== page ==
9 
The modulation of short waves riding on nonuniform velocity fields (solitary waves and long waves)Shen, Yifen January 1994 (has links)
This work studies the modulation and kinematics of short waves riding on nonuniform velocity fields (solitary waves and long waves) and achieves theoretical and experimental conclusions. For the interactions between short waves and solitary waves, short waves and long waves, this research shows that the wavenumber, frequency and amplitude of short waves riding on solitary waves and long waves are strongly modulated. It also demonstrates that the maximum values of the modulated short wavenumber, frequency, and amplitude always occur at the crests of solitary waves and long waves. By increasing either the amplitude of solitary waves or the steepnesses of long waves the main conclusion that the modulated short wavenumber, frequency, and amplitude increase on the crest of solitary waves and long waves is achieved. The kinematics of two component waves (short waves and long waves) has been measured by PIV (Particle Image Velocimetry). Comparison of the results with Fourier theory and various stretching methods is also carried out. The mechanisms of the modulation of short waves riding on solitary waves or long waves, as studied in this thesis, provides a useful base line for work on more general and complex local water wave breaking.

10 
Taking lattice QCD beyond the quenched approximationSroczynski, Zbigniew January 1998 (has links)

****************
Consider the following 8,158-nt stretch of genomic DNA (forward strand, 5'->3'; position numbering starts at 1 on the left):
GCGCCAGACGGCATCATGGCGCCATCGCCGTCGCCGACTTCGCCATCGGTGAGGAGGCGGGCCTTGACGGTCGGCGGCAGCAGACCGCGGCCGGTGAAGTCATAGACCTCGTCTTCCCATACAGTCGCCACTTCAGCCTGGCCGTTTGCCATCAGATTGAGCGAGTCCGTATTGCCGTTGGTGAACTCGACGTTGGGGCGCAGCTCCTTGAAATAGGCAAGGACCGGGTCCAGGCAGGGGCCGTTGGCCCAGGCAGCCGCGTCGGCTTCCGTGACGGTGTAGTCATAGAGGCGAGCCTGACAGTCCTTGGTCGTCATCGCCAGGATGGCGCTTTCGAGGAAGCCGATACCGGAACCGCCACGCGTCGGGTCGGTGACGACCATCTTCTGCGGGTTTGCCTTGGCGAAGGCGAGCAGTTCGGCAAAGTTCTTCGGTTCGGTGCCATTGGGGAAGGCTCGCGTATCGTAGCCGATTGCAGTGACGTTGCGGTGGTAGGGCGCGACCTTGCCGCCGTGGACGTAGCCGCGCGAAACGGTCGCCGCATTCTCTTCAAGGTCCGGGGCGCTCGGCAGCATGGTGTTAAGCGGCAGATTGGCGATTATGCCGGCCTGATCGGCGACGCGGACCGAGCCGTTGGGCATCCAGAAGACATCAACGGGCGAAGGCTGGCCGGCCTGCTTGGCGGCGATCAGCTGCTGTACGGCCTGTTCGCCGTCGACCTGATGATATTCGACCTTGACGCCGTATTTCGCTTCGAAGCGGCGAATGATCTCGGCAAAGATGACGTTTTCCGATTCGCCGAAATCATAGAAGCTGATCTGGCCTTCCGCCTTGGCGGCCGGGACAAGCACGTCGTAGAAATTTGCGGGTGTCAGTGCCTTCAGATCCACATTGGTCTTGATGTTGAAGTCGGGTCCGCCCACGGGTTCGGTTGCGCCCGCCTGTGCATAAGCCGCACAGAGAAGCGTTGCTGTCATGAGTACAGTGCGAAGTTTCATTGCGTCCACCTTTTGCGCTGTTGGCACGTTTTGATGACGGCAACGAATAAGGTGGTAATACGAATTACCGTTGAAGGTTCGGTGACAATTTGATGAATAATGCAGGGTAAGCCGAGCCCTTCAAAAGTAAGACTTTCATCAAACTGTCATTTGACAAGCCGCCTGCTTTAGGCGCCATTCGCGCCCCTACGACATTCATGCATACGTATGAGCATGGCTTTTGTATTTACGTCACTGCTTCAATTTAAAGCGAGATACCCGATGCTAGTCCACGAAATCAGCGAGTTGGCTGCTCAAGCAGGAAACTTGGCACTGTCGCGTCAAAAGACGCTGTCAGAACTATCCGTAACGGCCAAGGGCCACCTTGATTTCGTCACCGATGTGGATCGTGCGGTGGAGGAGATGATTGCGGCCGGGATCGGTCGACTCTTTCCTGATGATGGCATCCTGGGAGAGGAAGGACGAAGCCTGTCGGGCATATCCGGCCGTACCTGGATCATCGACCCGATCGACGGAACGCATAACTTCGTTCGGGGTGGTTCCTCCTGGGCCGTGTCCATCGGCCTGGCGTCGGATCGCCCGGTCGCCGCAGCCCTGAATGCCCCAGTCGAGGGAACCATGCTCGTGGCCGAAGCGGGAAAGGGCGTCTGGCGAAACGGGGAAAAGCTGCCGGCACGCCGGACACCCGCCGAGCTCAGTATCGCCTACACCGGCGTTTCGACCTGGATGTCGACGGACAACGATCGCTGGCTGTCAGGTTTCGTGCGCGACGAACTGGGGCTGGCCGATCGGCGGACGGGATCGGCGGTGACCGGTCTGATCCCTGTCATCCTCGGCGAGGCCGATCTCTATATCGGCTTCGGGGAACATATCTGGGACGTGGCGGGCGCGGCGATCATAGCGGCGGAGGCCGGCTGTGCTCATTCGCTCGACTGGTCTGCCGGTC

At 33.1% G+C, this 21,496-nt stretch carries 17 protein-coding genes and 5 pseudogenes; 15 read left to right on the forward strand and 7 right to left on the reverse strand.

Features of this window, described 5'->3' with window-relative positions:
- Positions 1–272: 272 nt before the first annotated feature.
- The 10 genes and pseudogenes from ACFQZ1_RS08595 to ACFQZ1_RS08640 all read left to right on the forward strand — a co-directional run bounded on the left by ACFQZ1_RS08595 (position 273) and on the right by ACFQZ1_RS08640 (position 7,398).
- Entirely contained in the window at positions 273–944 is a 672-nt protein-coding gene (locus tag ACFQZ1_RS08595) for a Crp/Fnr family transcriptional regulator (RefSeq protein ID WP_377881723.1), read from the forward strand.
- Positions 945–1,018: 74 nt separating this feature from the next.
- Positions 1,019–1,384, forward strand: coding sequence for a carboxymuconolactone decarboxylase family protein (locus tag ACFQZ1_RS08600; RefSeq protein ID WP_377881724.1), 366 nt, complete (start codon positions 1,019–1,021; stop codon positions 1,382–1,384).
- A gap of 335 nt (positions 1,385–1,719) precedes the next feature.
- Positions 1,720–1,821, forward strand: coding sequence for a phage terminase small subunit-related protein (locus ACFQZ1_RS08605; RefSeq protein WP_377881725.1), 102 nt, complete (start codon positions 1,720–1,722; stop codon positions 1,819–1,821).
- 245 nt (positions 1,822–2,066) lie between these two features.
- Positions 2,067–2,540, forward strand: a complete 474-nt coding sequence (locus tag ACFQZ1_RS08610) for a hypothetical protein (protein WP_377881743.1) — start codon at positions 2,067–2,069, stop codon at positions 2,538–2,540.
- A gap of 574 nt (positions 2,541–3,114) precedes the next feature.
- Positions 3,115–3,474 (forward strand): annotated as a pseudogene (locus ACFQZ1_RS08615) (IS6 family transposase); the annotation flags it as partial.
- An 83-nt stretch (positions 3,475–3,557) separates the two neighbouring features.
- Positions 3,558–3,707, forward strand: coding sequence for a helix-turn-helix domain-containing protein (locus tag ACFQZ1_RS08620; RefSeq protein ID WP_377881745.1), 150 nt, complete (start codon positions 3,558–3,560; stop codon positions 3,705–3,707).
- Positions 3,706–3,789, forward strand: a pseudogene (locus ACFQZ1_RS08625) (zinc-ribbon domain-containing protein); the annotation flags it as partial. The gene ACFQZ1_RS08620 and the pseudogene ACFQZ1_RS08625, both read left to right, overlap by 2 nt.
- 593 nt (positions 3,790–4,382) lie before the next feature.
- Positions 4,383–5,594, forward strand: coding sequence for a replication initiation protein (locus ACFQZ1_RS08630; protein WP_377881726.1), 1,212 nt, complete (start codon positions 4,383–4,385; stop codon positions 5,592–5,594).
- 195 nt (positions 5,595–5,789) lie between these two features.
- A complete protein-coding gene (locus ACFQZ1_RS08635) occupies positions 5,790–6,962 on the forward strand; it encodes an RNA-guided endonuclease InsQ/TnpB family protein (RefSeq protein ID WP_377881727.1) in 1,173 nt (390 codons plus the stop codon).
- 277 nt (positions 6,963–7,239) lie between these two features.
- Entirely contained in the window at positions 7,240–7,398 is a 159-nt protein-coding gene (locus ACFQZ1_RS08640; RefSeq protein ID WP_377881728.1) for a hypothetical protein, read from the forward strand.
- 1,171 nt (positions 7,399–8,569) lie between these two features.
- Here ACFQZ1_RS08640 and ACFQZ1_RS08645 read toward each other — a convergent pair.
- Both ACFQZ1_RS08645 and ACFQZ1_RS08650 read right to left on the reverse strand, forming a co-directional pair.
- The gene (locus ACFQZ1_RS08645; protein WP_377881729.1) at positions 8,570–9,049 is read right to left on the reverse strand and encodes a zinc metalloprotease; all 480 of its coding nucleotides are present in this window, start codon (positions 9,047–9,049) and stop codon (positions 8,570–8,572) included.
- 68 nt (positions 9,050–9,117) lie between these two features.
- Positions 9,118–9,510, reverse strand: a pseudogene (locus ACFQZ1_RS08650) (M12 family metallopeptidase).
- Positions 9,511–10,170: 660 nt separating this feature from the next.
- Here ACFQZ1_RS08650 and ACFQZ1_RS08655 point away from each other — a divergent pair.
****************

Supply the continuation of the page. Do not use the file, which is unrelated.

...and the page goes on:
This thesis is mainly concerned with the problem of generating gauge configurations for use in MonteCarlo lattice QCD calculations that include the effects of dynamical fermions. Although algorithms to do this have been in existence for some time the computing power necessary for their application at a scale where physically relevant results can be obtained has only recently become available, so these large scale dynamical simulations are still a new feature of lattice QCD. The emphasis here is on the new experiences gained from the design, implementation and development of a particular dynamical gauge configuration algorithm, and from its initial use in production. The intention is that this will facilitate future computations where the effects of dynamical fermions in QCD can be systematically explored, and the further development of better algorithmic techniques. The first chapter outlines those features of lattice gauge theory computations that are salient to this work, concentrating particularly on the motivations for and consequences of going beyond the quenched approximation and on the properties of Markov processes used in the generation of gauge configurations. The second chapter introduces the main types of algorithm employed for dynamical gauge configuration production, viz. the multiboson algorithm and Hybrid MonteCarlo, and explains how they work. In chapter 3 the implementation of the chosen algorithm (Generalised Hybrid MonteCarlo) is described, along with various algorithmic investigations, coding developments, performance evaluation, and a description of the procedures used in the verification of the code. Finally, some results are presented from the first large scale production runs on the CrayTBE which attempt to put the algorithm work into a physical context.